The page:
The LG G7+ ThinQ is power in a pretty package

Mala Bharghava | Updated on October 03, 2018 Published on October 03, 2018

The pricing also seems right as this flagship phone will take on the likes of the OnePlus 6

In all the avalanches of Android phones being launched around us, let’s not forget about LG, which also knows how to make a great device. They’ve recently — but somewhat belatedly — brought in the LG G7+ ThinQ, a flagship that competes with many popular devices including the OnePlus 6 and other phones around with the Snapdragon 845 and equivalents. LG has slipped the phone into the Indian market without a murmur, which begs the question of how serious they are in selling it in the country. But for all that, it’s more than worth a look.

The name may be peculiar and no one knows quite how to pronounce it, but the ThinQ is probably named for the AI it uses and is as pretty as other flagship phones, especially in a beautiful rose pink that I unfortunately couldn’t see. But the blue is nice enough as well and has that silky-looking sheen to it inside the glass — the phone is actually Gorilla Glass 5 both front and back.

The device is very slim, light and nice to hold, though you can’t really use it with one hand if that’s your style. Software fixes for that problem are included. Of course, it’s slippery. I don’t see a case in my box, but you’d certainly need one fast, not just because of the vulnerability but because it instantly begins to look more than ordinary when smudged up, quite ruining the look.

One more button

Other than the usual, this phone has an extra button on the left for you to trigger off the Google Assistant. It does so quite fast, saving you the trouble of saying ‘OK Google’. But the problem is that if you’re using a screen lock, the button is of little use and you can’t configure it to do anything else. There are a number of ways to unlock the phone though, and one of them is by using a key phrase. It’s not secure but it is convenient and once that’s done, you can press the Google button. Overall, it’s obviously a little superfluous and would have been better used to trigger the camera.

Users don’t always like LG’s interface and call it ‘cartoonish’. That, it really isn’t anymore, but it is rather dense and full of intimidating-looking settings and customisations. If you’re comfortable enough with smartphones, you’ll find that a big bonus. You can change things down to the buttons on the bottom of the display. Whatever you think of the software, the phone runs fast and smooth with its 6 GB of RAM, 128 GB of storage and the Snapdragon 845 SOC. It gets hot under the collar when pushed a little, however. It also is running on an older version of Android Oreo, which makes one worry over there ever being updates to Android 9 Pie.

The ThinQ has a beautiful IPS screen. Forget the specs, it just looks very pleasing to the eye. It’s also nice and bright and holds up beautifully in the sunlight.

Sound and light

Its adaptive brightness works rather aggressively and you’ll instantly see the dip and rise as you move into differently lit-up zones, so if it bothers you, you’ll need to turn that off. The screen has a notch — and you can turn that off too. Else you can customise the space on the sides of the notch with backgrounds, which tends to look a little crazy. There’s a lot you can do to adjust things on the Home screens to see what you’re comfortable with.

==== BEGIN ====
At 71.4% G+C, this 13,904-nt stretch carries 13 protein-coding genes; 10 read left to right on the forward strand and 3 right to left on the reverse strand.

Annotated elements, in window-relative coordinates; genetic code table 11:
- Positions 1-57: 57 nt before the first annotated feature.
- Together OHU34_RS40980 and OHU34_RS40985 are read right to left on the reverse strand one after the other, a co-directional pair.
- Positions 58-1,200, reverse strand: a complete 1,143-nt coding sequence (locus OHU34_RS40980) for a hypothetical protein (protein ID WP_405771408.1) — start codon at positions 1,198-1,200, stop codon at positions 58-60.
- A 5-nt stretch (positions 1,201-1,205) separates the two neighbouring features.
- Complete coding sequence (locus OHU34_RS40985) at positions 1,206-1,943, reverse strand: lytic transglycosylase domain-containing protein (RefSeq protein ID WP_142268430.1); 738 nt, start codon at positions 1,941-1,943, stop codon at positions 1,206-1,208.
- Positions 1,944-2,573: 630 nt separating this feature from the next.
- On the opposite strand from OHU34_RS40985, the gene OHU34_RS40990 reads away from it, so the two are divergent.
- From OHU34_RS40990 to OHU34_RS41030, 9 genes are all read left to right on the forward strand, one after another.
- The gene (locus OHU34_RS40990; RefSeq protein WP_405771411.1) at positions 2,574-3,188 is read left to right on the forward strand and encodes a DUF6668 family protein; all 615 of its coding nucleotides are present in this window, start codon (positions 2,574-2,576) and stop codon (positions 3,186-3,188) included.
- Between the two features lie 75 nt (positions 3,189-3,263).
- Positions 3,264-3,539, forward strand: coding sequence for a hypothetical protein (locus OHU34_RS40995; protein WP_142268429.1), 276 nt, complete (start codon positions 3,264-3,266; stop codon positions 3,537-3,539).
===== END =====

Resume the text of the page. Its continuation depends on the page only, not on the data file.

One thing recent LG flagships are known for is their support for high quality music. The phone doesn’t have stereo speakers, but the one it does have is loud and gets louder when you put it down on a hard surface like wood. It also has Quad DAC and DTS:X3D and can let you play high-res music. If you have a high-end pair of headphones, you’re in business. And LG phones, including this one, have some of the best audio recorders ever. In fact, I haven’t experienced better.

The ThinQ has a hybrid Dual SIM tray with both SIMs supporting 4G VoLTE. It retains the 3.5 mm headphone jack. It’s also IP68 dust and water resistant. It supports wireless charging as well.

Wide angle fun

The highlight of the LG G7+ ThinQ’s camera is the wide angle lens, which can be toggled on and off from the screen. The primary 16 MP camera works with an f/1.6 aperture and the companion camera with the wide-angle lens has an f/1.9 aperture. The wide angle lens is rather fun as it brings in so much more of a picture such as a landscape or a tourist site. The camera, working in proper daylight, is very nice, but not perfect and won’t make it to the top five phone cameras in the world. It has some rough edges and the artificial intelligence used is, as usual, saturating images when it recognises the scene. This feature can’t be turned off and can quite annoy photo buffs. But there are many positives too. Images are detailed and pleasant overall and there is optical image stabilisation. You have the now ubiquitous Portrait mode and some passable slow-mo recording on video. There is 4K recording at 30 fps. The camera app is as dense with settings as the rest of the interface, but once you get used to where everything is, you’re fine. The front camera is ‘regular’.

With a price tag that matches the OnePlus 6, one should probably not rule out the LG G7+ ThinQ merely because it’s not making much noise.

Price: ₹39,990

Pros: Thin and light, beautiful colours, smooth and fast, unique quad DAC and support for hi-res music, fantastic audio recording, fun wide angle lens, great price

Cons: Low light images could be better, extra Google Assistant button not very useful, gets a bit heated up, running on older Android Oreo version, voice unlock and face unlock a little non-secure

Published on October 03, 2018

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